Hamilton takes pole ahead of Saudi Arabian Grand Prix

Lewis Hamilton took pole position for the inaugural Saudi Arabian Grand Prix after his title rival Max Verstappen looked set to beat him only to crash at the final corner.

There was very little to choose between the two title protagonists throughout qualifying with Verstappen appearing to have the slight edge as Hamilton complained of a lack of grip.

Both were leaving everything out there, Hamilton catching a huge tankslapper on his first timed lap and then pumping in the quickest time on his next run.

But Verstappen was absolutely flying and put in a time that was four tenths quicker than anyone else, under the lights at the Jeddah Corniche Circuit that straddles the Red Sea.

Hamilton asked for a whole turn of front wing when he pitted, as he searched to find a solution to his understeer, and then promptly went quickest by 0.142s on his second soft run.

Verstappen was still out there, though. It looked all lost when he got on the throttle too early at Turn 2 and ran wide, but he caught it impressively and was up by a tenth of a second at the first sector on his final run. He then put in a sensational second sector to put him a quarter of a second ahead of Hamilton.

But he locked up at the final corner, and as he got on the throttle, slid into the wall, causing so much damage it forced him to stop.

As a result, Hamilton took pole, with team mate Valtteri Bottas second for a Mercedes front row lock out, with Verstappen set to start third providing the damage he suffered will not require changes that trigger a grid penalty.

Charles Leclerc was a brilliant fourth for Ferrari, ahead of the second Red Bull of Sergio Perez, with Pierre Gasly continuing his fine qualifying form with sixth.

Lando Norris outperformed his McLaren to take seventh with Yuki Tsunoda making it two AlphaTauris in the top-eight, as Esteban Ocon and Antonio Giovinazzi completed the top 10.

Verstappen was on the limit in qualifying today and paid the price.

Q1

Verstappen set the early pace, with Hamilton running wide at Turn 1 on his first flying lap before cooling the tyres and going again and he promptly topped the timesheets by two tenths of a second.

The track was evolving quickly, while drivers were finding they could do multiple laps on the same set of tyres, and as a result – the times tumbled relentlessly. Bottas had a go sitting pretty at the top, but he later limped back to the pits reporting a engine misfire.

With two minutes to go, both Aston Martins of Sebastian Vettel and Lance Stroll found themselves deep in the drop zone and needing to find at least seven tenths of a second to have any hope of escaping.

But there was frustration for Stroll – and many others – as the sheer number of cars out on track late on meant they were going very slowly in the final sequence of corners to get some space – which in turn forced others to back out of their lap when they reached the car park.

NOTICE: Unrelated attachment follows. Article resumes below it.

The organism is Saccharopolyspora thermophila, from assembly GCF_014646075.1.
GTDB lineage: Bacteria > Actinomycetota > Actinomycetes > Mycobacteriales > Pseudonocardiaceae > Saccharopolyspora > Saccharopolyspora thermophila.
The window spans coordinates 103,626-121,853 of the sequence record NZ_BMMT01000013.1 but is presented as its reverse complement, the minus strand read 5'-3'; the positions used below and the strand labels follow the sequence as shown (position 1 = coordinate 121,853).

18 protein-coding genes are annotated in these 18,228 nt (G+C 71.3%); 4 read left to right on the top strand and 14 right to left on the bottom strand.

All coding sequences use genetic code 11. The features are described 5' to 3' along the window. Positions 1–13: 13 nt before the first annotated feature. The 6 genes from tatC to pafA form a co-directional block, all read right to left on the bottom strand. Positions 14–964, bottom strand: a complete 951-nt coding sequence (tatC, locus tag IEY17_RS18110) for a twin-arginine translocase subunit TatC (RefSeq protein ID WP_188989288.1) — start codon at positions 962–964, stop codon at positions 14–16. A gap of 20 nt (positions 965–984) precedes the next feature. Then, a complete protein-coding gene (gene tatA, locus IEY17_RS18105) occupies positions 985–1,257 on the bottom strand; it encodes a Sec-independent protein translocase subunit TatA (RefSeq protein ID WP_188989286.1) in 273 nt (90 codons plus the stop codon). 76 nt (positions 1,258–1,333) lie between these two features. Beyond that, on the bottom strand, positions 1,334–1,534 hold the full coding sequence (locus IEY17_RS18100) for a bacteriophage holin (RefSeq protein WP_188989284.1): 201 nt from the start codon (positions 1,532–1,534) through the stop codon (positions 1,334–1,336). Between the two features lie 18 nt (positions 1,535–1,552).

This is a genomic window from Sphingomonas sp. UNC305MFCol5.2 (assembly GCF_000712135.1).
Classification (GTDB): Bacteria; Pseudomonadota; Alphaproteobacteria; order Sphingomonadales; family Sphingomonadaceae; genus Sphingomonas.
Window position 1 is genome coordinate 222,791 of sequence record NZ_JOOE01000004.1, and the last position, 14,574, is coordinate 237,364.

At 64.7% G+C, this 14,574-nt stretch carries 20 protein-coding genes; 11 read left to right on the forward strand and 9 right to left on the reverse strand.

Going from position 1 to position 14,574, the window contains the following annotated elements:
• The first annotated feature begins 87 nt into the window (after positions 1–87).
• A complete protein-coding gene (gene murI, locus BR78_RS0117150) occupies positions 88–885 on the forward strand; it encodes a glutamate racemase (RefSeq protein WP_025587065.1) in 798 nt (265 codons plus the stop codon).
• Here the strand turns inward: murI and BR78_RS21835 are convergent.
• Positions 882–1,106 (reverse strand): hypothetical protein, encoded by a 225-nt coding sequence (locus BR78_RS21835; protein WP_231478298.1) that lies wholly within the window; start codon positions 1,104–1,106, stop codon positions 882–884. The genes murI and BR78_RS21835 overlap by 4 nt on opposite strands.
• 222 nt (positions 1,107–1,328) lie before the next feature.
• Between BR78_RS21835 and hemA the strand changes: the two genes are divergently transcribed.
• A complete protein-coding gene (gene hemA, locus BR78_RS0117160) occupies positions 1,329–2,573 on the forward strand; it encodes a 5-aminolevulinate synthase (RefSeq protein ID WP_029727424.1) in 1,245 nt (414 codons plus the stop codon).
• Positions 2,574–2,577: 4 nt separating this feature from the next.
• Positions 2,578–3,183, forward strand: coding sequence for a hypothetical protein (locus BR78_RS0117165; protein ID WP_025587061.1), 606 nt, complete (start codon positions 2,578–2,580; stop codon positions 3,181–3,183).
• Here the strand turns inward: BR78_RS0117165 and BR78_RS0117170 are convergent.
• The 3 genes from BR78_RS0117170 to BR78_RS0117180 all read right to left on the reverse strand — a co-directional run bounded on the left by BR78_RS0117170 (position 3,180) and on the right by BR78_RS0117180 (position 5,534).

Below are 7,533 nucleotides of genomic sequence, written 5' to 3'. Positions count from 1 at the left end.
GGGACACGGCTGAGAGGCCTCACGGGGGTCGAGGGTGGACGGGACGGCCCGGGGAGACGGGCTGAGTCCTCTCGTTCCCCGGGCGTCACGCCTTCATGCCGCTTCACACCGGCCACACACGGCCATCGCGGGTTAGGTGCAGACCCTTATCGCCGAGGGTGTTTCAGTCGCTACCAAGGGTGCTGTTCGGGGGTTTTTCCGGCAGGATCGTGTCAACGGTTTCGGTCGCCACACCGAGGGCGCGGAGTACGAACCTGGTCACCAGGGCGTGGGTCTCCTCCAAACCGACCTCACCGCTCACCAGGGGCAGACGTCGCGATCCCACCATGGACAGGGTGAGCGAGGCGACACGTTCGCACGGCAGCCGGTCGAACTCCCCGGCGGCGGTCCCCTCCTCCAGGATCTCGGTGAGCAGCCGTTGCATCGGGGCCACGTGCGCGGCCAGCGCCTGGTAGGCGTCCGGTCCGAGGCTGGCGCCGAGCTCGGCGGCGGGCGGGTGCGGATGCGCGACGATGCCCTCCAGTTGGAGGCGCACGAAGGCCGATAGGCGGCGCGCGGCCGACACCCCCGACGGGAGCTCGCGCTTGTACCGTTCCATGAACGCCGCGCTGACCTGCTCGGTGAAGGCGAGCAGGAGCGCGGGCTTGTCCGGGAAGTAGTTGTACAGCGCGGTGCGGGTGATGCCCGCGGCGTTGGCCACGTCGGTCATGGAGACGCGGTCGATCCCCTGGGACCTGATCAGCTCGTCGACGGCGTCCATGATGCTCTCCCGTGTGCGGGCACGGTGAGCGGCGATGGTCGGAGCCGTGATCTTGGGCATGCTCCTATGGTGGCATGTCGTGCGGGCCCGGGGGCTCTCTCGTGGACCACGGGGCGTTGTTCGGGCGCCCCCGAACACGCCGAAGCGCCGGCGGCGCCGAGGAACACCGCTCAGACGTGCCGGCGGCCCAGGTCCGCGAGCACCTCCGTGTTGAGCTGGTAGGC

Neither Aston Martin could do enough to get out of the drop zone, meaning they were booted out of qualifying along with Nicholas Latifi and the Haas duo of Mick Schumacher and Nikita Mazepin.

Knocked out: Latifi, Vettel, Stroll, Schumacher, Mazepin

Q2

Verstappen set the early pace in Q2 with a 1:27.953 – nine tenths of a second faster than team-mate Perez’s own first attempt on a set of medium tyres. Hamilton tried his luck on the same compound but was a whopping seven tenths behind Verstappen.

There was a big moment for Ferrari’s Carlos Sainz as he went spinning at the start of the middle sector. He thought he “saved it” and he did – though replays show he did nick his rear wing against the wall. The Spaniard escaped major damage but after some repairs he ran wide on his final run scuppering his chances of racing Q3.

Sainz goes sideways early in Q2.

McLaren’s Daniel Ricciardo’s woes continued this evening as he failed to make the cut, Alfa Romeo’s Kimi Raikkonen switched to softs in a bid to reach the top ten shootout but he couldn’t match the form of his teammate Giovinazzi. Fernando Alonso was lucky to make it into Q2 but his luck ran out there finishing P13 ahead of Williams George Russell and Sainz.

Meanwhile Hamilton managed to get his medium tyres up to temperature and set the fastest time with a 1:27.712 however his tyres will be four laps older than Verstappen’s come lights out tomorrow.

Knocked out: Ricciardo, Raikkonen, Alonso, Russell, Sainz

Q3

Hamilton and Verstappen have gone toe to toe all season long, so it was fitting that this pattern continued into the penultimate race of the season, and in the final segment of qualifying.

Hamilton set the early benchmark, which Verstappen comfortably topped. Hamilton hit back to sneak ahead, but Verstappen was all set to usurp him, only to get it wrong at the final corner, with his Red Bull hitting the wall.

It meant Hamilton took consecutive pole positions for the first time in 2021, with Mercedes locking out the front row for the fourth time this season as Bottas lined up second ahead of Verstappen.

Leclerc’s P4 was his best Q3 performance since Turkey, with Perez making it back into the final part of qualifying – after missing out last time in Qatar – with fifth.

Gasly was sixth, with Tsunoda continuing his upward trajectory, securing his fifth Q3 appearance in six races.

Ocon found himself P9 for the second consecutive race, with Giovinazzi making it to Q3 for the fourth time this year in what is his penultimate race weekend in Formula 1.

It’s advantage Hamilton as he starts on pole position for the second straight race, with his title rival Verstappen directly behind him on the grid in third. Can the seven-time world champion cut further into the eight-point deficit to Verstappen or will his Red Bull rival find a way to fight back?

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